Steve Jobs’s “reality distortion field” warped Apple employees’ perception of what was technically possible. Though it led to many internal conflicts, it also drove Apple to create world-changing products like the iPhone.
Finance has reality distortion fields of its own: Providers help redefine investors’ expectations of what particular investment strategies can deliver. Smart beta has an especially strong reality distortion field. Academic research detailing the benefits of factor investing strategies has helped persuade investors to allocate more than $1 trillion to smart beta products.
But the scholarship motivating these allocations largely ignores transaction costs that reduce returns significantly. Furthermore, factor portfolios and smart beta products have different portfolio construction methods, so realized returns from investable products might differ considerably from the theoretical returns.
All of this begs the question, Is smart beta broken by design?
The Rise of Scientific Investing
Many scientists have been lured to Wall Street in recent decades. Often they join financial institutions and produce research papers showcasing the attractive risk-adjusted returns generated by innovative quantitative strategies.
Over time, these PhDs have produced a flood of papers on factor investing, which provides the theoretical foundation of smart beta allocations.
Factor Investing Papers by Search Topic, Social Sciences Research Network (SSRN), 2018
Sources: SSRN, FactorResearch
Theory vs. Reality
But constructing factor portfolios in academic research is very different from building investable smart beta exchange-traded funds (ETFs). At a high level, factor portfolios represent long–short baskets of stocks ranked by a particular factor, while smart beta ETFs are simply index products with factor tilts.
The value factor is created by buying cheap companies and selling expensive ones, for example, and its US iteration offers a compelling case study. Stocks are selected through a combination of price-to-book and price-to-earnings multiples. To compare smart beta and factor returns, we calculate the excess returns of the former by shorting the index.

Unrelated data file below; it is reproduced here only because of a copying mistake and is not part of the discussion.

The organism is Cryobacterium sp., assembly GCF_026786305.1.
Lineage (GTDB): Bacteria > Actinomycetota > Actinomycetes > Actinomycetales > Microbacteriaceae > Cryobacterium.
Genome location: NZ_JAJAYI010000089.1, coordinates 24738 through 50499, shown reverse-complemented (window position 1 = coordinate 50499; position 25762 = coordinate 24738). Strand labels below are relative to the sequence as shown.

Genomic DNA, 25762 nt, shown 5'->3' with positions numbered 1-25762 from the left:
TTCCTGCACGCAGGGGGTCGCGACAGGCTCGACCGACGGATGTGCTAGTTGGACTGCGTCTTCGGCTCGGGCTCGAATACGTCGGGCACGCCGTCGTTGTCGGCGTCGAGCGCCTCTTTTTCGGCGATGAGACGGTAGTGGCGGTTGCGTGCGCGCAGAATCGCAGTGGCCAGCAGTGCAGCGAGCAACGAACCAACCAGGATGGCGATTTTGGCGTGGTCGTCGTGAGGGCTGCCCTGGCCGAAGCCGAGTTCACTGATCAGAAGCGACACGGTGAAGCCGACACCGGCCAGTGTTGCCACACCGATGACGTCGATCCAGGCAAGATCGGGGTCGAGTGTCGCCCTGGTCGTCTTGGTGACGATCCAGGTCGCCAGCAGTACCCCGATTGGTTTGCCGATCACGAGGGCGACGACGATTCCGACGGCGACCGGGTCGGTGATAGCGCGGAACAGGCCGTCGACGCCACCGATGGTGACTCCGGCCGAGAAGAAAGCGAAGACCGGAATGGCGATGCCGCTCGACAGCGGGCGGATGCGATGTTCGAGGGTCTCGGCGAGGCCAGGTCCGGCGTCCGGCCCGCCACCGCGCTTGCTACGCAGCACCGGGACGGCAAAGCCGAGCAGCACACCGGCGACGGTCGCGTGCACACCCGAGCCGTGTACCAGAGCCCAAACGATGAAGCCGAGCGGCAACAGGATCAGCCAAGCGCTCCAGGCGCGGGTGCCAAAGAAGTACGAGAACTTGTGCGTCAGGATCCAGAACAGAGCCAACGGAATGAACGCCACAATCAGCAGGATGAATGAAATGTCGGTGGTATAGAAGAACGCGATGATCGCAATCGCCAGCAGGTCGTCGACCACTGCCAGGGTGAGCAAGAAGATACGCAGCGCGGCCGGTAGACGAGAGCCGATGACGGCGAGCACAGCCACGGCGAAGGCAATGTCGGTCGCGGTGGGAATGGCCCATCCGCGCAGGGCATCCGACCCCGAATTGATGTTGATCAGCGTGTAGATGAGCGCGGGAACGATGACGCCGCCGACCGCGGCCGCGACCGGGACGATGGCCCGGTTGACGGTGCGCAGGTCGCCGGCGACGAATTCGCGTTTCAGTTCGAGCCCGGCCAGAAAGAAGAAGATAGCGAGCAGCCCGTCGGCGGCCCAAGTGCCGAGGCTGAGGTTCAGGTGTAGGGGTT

Though the trends are similar, the long–short value factor outperforms smart beta. So investors looking to capture factor returns based on the research would likely be disappointed by the much lower excess return generated by smart beta.
Value in the United States: Smart Beta vs. Factor Returns
We can reconcile the smart beta and factor returns by demonstrating the differences in how the portfolios are constructed:
- We create smart beta portfolios by selecting the 30% of all stocks with market caps in excess of $1 billion and ranked most favorably by a factor. Stocks are weighted by market cap and excess returns are calculated by shorting the stock market index.
- We then change the weighting to equal weighting. The indexes are typically weighted by market cap, which effectively represents a short position in the size factor. If small caps outperform large caps, which they do over the long term, then an equal weighting will be more favorable for returns.
- Next, we short stocks instead of the index, so the short portfolio of a factor is as much a profit center as the long portfolio.
- We then move from dollar-neutrality to beta-neutrality. Some factors have temporary or structural negative net betas, which lowers returns as markets are rising over the long term. Structuring a portfolio to be beta-neutral reduces the performance drag.